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I still live in this ambiguity: conceptually what's the difference between a statement and a query in SQL? Can anybody give a definition for each of them? It would be useful, for example when choosing variables names inside programs in a way that will be clear for everybody. Thanks!

ADDICTIONALLY: How can I call a chunk of SQL code made by more than one statement where statements are separated by a semicolon (;)? Who already replied can edit his answer. Many thanks!

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6 Answers 6

up vote 7 down vote accepted

A statement is any text that the database engine recognizes as a valid command. As of SQL-92:

An SQL-statement is a string of characters that conforms to the format and syntax rules specified in this international standard.

A query is a statement that returns a recordset (possibly empty).

How can I call a chunk of SQL code made by more than one statement where statements are separated by a semicolon (;)? Who already replied can edit his answer. Many thanks!

A series of SQL statements sent to the server at once is called a batch.

Not all SQL engines required the statements in a batch to be semicolon delimited. SQL Server, for instance, generally does not and breaks the statements based on context. CTE statements starting with WITH are a notable exception.

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From Wikipedia - SQL Language Elements

The SQL language is sub-divided into several language elements, including:

  • Clauses, which are constituent components of statements and queries. (In some cases, these are optional.)[9]
  • Expressions, which can produce either scalar values or tables consisting of columns and rows of data.
  • Predicates, which specify conditions that can be evaluated to SQL three-valued logic (3VL) or Boolean (true/false/unknown) truth values and which are used to limit the effects of statements and queries, or to change program flow.
  • Queries, which retrieve data based on specific criteria.
  • Statements, which may have a persistent effect on schemas and data, or which may control transactions, program flow, connections, sessions, or diagnostics.
    • SQL statements also include the semicolon (";") statement terminator. Though not required on every platform, it is defined as a standard part of the SQL grammar.
  • Insignificant whitespace is generally ignored in SQL statements and queries, making it easier to format SQL code for readability.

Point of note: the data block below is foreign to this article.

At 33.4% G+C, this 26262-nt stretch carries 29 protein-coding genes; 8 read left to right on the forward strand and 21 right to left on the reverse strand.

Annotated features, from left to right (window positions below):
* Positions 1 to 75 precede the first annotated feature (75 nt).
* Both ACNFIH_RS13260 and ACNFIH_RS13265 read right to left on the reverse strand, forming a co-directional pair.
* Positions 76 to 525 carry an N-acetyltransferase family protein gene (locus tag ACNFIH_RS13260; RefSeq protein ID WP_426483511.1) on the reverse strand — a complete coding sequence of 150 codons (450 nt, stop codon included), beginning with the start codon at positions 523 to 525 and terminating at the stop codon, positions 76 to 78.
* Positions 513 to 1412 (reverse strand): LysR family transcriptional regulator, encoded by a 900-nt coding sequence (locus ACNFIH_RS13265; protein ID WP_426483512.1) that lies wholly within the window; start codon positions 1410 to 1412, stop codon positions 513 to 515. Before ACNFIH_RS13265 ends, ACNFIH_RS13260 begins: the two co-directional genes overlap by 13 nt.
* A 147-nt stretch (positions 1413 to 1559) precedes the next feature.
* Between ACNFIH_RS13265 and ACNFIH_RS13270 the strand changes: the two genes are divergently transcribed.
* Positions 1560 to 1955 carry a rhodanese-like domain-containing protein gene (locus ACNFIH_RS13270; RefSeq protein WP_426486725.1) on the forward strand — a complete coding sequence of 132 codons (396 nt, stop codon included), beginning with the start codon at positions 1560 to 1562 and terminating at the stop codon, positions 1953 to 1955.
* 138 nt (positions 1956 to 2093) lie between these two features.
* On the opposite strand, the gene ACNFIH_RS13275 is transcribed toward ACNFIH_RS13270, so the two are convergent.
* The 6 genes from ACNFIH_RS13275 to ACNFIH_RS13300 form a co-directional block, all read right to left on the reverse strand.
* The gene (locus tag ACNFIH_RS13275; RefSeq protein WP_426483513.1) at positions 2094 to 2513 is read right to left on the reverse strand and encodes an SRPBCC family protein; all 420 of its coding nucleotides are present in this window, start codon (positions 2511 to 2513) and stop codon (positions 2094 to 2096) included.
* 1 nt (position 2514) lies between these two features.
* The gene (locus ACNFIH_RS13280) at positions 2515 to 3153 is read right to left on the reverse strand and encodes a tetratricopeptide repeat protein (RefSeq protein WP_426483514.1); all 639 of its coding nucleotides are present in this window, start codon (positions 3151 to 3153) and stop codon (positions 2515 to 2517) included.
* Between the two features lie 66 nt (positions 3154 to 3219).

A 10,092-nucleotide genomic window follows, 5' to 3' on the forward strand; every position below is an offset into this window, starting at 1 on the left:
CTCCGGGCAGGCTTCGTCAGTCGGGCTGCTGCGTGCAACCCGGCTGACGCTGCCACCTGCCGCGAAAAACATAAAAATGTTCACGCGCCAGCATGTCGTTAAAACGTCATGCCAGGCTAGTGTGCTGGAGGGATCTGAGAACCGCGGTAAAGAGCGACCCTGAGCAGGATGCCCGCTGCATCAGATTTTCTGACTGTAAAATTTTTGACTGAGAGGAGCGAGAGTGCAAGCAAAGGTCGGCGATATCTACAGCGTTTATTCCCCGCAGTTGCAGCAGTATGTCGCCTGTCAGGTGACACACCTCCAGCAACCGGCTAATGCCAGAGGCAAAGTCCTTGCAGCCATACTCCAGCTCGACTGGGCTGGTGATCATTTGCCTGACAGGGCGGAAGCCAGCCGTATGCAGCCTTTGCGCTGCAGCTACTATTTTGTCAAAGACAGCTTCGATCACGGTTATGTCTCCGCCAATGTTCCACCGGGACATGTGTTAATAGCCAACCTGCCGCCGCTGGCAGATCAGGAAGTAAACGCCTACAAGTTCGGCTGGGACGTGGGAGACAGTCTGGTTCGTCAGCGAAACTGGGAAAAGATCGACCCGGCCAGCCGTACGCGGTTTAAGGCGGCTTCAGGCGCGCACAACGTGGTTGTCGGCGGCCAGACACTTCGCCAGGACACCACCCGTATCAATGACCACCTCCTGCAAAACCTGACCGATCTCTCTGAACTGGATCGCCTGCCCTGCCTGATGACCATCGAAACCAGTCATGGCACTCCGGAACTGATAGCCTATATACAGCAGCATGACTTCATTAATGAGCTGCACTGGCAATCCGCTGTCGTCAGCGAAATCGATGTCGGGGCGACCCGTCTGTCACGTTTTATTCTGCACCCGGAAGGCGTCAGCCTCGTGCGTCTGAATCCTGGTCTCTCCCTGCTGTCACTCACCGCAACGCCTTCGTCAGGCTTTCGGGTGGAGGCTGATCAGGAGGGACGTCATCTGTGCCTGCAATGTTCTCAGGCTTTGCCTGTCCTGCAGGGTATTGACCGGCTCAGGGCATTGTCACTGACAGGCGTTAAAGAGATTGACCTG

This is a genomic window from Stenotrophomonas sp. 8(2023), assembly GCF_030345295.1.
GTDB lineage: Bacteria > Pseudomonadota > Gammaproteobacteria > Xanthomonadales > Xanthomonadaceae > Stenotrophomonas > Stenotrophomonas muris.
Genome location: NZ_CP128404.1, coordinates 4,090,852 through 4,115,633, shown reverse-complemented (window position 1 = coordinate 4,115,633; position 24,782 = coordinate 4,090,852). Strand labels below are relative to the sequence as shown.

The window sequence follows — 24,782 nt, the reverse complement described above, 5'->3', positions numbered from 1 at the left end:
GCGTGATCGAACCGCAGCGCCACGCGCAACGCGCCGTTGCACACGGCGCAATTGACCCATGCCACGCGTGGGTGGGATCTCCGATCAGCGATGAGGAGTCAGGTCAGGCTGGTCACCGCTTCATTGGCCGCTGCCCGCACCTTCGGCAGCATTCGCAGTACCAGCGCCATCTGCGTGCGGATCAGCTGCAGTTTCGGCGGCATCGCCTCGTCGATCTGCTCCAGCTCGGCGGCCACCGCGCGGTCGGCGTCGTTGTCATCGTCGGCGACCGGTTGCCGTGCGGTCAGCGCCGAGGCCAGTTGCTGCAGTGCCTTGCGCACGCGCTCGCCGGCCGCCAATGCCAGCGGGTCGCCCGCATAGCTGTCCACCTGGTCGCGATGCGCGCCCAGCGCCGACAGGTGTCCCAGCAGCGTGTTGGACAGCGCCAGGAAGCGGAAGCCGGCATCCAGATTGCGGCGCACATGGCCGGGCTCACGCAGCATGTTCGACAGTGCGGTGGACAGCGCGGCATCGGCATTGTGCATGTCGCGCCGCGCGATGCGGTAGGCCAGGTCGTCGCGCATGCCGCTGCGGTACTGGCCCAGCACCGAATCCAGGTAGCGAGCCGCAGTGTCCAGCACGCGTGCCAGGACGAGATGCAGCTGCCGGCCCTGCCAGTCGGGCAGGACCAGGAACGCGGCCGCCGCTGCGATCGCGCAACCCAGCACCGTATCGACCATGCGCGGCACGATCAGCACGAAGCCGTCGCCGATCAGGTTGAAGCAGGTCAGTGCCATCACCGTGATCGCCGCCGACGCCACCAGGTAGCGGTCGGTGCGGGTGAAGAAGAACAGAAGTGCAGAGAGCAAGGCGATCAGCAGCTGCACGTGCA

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+1 for going the extra mile :-) –  paxdiablo Jan 19 '11 at 13:47
    
+1 idem. The optimum would be a simple example for each category. –  bluish Jan 19 '11 at 16:43

They're used interchangeably by most, but some often use the word "query" to mean, specifically, SELECT statements, because when you query something or someone, you want information. And SELECT queries return result sets, so that'd fit the description nicely. This also is evident in the fact that SELECT statements are formally called DQL (Data Query Language) statements.

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Is a SELECT..INTO (doesn't return a resultset) a query? Is (VALUES (1)) AS T (col); (does return a resultset) a query? –  onedaywhen Jan 19 '11 at 14:18
    
"SELECT statements are formally called DQL" -- I think the use of DML. DDL, DCL, etc are informal. Who is the trusted source for such matters? I've seen various definitions of DCL. SELECT is normally associated with DML, IMO. I don't think DQL is commonly used, other than to mean Doctrine Query Language or a typo for SQL (consider that the D key is next to the S key). –  onedaywhen Jan 19 '11 at 14:34

A statement is any SQL command such as SELECT, INSERT, UPDATE, DELETE.

A query is a synonym for a SELECT statement.

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A statement is the general term for a piece of complete, correct SQL that you can send to a DBMS. A query is a statement that will return data, thus a query is a special kind of statement.

A SELECT ... would be a query, a DELETE... just a statement.

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Queries is used for retrieve data based on specific criteria, but statement may have a persistent effect on schemas and data, or which may control transactions, program flow, connections, sessions, or diagnostics. See also Wikipedia.

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